Can Sumner Redstone Keep Media Empire Afloat?

Media mogul Sumner Redstone is having money troubles. He has had to sell stock in CBS and Viacom to raise money to help with a loan for $1.6 billion for his privately held chain of theaters. To stay afloat, Redstone may have to sell CBS or Viacom.

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One of the world's biggest media moguls has been hit especially hard by the economic downturn. Now many are watching to see how Sumner Redstone tries to get out of the jam. NPR's Kim Masters reports.

KIM MASTERS: Sumner Redstone is an irascible 85-year-old billionaire who can truly lay claim to the title of mogul. Starting with a theater chain, he built and acquired a media empire that includes CBS and Viacom, the parent of Paramount Pictures, Comedy Central, and Nickelodeon. He's had all sorts of family drama including a splashy feud with his daughter Shari, one time seen as his heir apparent. But Redstone has proclaimed that he is still in charge and intends to remain that way, possibly forever. Here he is in a July appearance on CNBC describing his doctor's appraisal.

Mr. SUMNER REDSTONE (Chairman, National Amusements): I had serious prostate cancer. Total recovery. You know what he said when he was interviewed? Sumner scared cancer to death.

MASTERS: Redstone has scared a lot of people for a long time. But now he may have reason to worry himself. Of all the big media players, he's had the most visible problems related to the economic meltdown. Redstone owns a company called National Amusements, and that company holds his stock in CBS and Viacom, among other things. Last week, National Amusements announced unexpectedly that it had sold, or you might say dumped, $233 million worth of that stock. The reason was a 1.6 billion - that's billion - dollar debt. The company had violated the terms of its loan. Securities analyst Joe Bonner says it's not clear how.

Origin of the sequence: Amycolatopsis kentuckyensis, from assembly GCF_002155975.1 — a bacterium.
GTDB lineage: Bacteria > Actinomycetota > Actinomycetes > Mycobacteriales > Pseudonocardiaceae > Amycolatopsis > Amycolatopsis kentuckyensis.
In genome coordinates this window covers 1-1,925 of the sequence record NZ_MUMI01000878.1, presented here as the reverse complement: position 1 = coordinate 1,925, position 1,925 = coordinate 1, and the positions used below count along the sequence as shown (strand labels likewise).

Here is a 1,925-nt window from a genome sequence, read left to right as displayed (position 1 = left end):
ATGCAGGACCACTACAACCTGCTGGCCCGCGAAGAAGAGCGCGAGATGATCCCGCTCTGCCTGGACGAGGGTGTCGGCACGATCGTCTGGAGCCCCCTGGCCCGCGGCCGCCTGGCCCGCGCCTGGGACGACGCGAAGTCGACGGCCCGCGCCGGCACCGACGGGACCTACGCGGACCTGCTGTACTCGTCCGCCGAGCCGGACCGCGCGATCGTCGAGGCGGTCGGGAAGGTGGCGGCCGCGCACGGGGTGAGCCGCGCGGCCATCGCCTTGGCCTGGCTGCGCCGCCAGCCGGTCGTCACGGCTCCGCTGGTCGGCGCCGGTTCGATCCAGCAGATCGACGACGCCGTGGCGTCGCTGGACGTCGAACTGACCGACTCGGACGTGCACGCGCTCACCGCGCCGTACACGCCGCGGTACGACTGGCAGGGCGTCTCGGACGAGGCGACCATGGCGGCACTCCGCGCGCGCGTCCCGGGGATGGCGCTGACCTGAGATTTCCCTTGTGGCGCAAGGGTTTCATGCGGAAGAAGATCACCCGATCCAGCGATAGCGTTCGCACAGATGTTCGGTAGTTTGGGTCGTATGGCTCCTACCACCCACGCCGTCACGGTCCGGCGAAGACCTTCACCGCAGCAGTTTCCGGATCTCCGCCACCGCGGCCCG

Mr. JOE BONNER (Securities Analyst, Argus Research): What we don't know is what the trigger was in those debt provisions.

MASTERS: Even after that sale, analyst Rich Greenfield says Redstone still has problems. His company is supposed to repay at least half of that debt, about $800 million, by mid-December.

Mr. RICH GREENFIELD (Analyst, Pali Research): And therefore, he needs to figure out a way to refinance that debt over the course of the next 60 or so days.

MASTERS: In a worst-case scenario, one that most analysts consider highly unlikely, Redstone could be forced to sell off more stock, so much that he loses control of CBS or Viacom or both. Greenfield thinks it's far more likely that the banks will restructure the loan.

Mr. GREENFIELD: But that being said, we're in an unprecedented environment for debt or accessing the debt markets. And so, it's anyone's guess as to whether this really happens or not.

MASTERS: Even if the debt is restructured, it's not clear that CBS and Viacom can then sail serenely on. Greenfield has just tagged CBS stock with a sell recommendation. He thinks the weak advertising market will hurt the company a lot. Joe Bonner takes a contrarian view.

Mr. BONNER: Yes. They are exposed to the ad market. But the fact is that they still have good cash flow to fund that dividend. And I think the management of the company is actually doing a very good job.

MASTERS: Greenfield thinks Viacom stock is the better deal.

Mr. GREENFIELD: People have given up on it, but I do think that this is a fairly solid business that people aren't giving enough credit, especially to assets like Paramount where, you know, it really has no value reflected in today's stock price.

MASTERS: Some critics are wondering how Sumner Redstone got into this jam in the first place, and they say he's made some moves in recent years that haven't worked out well. The Wall Street Journal recently ran an article suggesting that he sell Viacom since a new owner might do a better job for shareholders. But that article noted that Redstone began his 2001 autobiography with the words "Viacom is me," which suggests that Redstone would not want to sell with the market at the bottom, the top, or anywhere in between. Kim Masters, NPR News.

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